The early weeks of pregnancy are fragile—and confusing. Here, the answers to your questions.
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Is it OK to swim or do aqua exercises while I'm pregnant?
It's better than OK: Swimming and other water-based activities are among the best things a pregnant woman can do for herself. Because you are suspended in water, the activity is easy on your joints and muscles, and you can maintain a fairly high level of intensity without straining, Downs says. Of course, you should feel comfortable in the water; if you're at all hesitant, use a flotation device and stay in the shallow end of the pool. Avoid water that's too hot or cold; a temperature between 80° F and 84° F is ideal.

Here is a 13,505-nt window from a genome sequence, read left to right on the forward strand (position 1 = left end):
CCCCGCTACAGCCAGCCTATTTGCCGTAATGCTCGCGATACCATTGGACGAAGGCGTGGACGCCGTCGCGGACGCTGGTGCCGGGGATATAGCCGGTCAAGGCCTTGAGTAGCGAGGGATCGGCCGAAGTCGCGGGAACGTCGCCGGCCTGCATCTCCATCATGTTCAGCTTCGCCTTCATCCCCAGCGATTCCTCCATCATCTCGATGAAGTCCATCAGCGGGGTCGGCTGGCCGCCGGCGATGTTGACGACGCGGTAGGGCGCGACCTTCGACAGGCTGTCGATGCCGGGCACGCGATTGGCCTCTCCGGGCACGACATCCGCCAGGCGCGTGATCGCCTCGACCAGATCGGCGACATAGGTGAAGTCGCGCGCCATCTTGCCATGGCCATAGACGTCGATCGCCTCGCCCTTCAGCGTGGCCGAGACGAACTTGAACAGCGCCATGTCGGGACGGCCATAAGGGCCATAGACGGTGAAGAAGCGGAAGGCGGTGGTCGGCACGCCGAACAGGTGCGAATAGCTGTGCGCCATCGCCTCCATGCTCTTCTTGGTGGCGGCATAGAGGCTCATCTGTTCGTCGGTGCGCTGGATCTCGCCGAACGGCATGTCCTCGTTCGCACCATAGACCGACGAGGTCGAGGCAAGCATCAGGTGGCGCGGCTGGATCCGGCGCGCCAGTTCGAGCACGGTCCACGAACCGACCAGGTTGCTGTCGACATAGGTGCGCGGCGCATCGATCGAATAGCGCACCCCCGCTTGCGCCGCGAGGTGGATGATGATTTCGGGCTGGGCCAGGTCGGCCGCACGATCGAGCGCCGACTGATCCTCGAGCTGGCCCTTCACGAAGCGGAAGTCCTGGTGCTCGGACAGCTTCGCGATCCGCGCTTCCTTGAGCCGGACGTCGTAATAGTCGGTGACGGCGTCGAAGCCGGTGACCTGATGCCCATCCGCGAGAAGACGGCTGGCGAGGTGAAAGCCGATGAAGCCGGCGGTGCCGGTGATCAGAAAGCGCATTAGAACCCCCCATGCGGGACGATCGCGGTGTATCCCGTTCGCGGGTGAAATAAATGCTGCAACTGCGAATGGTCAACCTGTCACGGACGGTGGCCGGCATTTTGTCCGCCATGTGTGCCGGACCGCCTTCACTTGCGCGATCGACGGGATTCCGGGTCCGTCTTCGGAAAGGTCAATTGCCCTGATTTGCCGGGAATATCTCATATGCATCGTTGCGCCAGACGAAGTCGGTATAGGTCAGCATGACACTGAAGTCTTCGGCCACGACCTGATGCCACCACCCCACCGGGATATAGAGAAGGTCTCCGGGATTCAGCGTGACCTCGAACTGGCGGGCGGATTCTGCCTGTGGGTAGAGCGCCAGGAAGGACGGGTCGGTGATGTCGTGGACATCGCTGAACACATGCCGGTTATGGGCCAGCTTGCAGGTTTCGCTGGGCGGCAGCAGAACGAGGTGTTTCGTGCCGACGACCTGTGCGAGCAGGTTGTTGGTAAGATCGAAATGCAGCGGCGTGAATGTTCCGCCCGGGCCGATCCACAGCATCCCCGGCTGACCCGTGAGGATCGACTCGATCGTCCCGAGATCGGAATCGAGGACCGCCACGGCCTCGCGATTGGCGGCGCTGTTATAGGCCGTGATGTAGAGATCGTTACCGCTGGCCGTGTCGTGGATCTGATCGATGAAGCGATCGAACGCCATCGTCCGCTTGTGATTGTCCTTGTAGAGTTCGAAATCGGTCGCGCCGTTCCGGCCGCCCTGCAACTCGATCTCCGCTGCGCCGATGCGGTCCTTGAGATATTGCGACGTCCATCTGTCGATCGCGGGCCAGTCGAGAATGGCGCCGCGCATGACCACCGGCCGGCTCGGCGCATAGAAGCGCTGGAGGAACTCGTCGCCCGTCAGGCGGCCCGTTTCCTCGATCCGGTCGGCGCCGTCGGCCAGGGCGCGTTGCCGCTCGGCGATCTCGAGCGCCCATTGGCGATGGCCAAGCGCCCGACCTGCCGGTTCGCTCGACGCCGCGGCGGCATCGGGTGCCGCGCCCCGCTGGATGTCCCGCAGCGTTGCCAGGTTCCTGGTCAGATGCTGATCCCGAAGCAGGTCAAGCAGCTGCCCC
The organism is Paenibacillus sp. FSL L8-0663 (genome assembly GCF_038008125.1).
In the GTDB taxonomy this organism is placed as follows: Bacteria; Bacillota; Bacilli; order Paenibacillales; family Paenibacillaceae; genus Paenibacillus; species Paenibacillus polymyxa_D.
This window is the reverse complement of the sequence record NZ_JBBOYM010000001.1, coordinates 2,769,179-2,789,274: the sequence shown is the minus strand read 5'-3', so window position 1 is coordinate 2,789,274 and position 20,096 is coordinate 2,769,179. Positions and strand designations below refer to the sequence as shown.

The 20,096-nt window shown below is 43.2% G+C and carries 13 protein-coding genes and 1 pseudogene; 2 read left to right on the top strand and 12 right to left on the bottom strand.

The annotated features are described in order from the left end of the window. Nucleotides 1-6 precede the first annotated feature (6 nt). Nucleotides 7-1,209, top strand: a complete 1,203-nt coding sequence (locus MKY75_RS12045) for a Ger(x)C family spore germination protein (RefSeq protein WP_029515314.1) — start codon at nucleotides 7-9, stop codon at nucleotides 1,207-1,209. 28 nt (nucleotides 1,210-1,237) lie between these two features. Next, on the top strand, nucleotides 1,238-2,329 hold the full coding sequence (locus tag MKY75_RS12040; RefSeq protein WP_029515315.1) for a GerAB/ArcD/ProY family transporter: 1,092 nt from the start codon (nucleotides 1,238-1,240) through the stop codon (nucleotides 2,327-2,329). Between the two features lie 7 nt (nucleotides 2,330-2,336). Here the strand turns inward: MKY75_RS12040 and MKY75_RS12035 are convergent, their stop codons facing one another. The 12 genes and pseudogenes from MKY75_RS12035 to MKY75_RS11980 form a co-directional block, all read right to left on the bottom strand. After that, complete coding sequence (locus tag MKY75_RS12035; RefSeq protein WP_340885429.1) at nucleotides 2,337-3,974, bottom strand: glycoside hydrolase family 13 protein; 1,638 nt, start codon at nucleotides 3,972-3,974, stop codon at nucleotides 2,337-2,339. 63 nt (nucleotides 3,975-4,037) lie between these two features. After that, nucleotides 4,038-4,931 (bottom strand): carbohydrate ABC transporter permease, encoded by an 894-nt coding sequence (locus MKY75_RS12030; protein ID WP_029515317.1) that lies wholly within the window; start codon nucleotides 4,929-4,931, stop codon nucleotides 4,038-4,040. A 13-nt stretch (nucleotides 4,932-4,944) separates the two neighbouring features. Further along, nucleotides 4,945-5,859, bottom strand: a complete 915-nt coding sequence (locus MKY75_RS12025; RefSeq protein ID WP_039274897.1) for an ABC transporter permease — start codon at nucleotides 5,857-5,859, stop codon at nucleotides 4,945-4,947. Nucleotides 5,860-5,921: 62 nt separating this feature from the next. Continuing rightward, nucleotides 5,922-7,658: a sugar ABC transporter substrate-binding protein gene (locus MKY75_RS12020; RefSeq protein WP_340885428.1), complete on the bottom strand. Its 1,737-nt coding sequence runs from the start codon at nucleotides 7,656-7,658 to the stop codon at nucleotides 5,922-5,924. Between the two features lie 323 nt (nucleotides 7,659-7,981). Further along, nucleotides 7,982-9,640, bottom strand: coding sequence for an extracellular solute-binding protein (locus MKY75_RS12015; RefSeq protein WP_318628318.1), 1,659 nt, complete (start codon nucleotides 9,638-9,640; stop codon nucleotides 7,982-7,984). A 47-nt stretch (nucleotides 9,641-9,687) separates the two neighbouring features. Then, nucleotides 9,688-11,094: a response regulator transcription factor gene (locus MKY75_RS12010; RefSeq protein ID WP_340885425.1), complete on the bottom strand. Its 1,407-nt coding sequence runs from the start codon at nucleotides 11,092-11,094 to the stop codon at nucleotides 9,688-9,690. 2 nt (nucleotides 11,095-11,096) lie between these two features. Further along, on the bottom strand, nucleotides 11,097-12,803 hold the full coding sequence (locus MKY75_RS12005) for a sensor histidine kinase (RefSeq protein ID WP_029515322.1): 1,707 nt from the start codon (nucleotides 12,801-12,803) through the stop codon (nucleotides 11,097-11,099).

Not a swimmer? Downs suggests walking or doing leg swings in the shallow end of a pool or taking an aqua-aerobics class. Runners will find aqua-jogging (wearing a special flotation belt in the deep end of the pool) a low-impact yet challenging alternative to pounding the pavement.
A much-welcome bonus from exercising in water: edema (swelling) is reduced. "The biggest complaint in the later part of pregnancy is swelling in the legs," says Abraham Shashoua, M.D., chairman of the obstetrics and gynecology division at Weiss Memorial Hospital in Chicago. The increased pressure of being under water tends to squeeze excess fluids into the bloodstream so they can be excreted.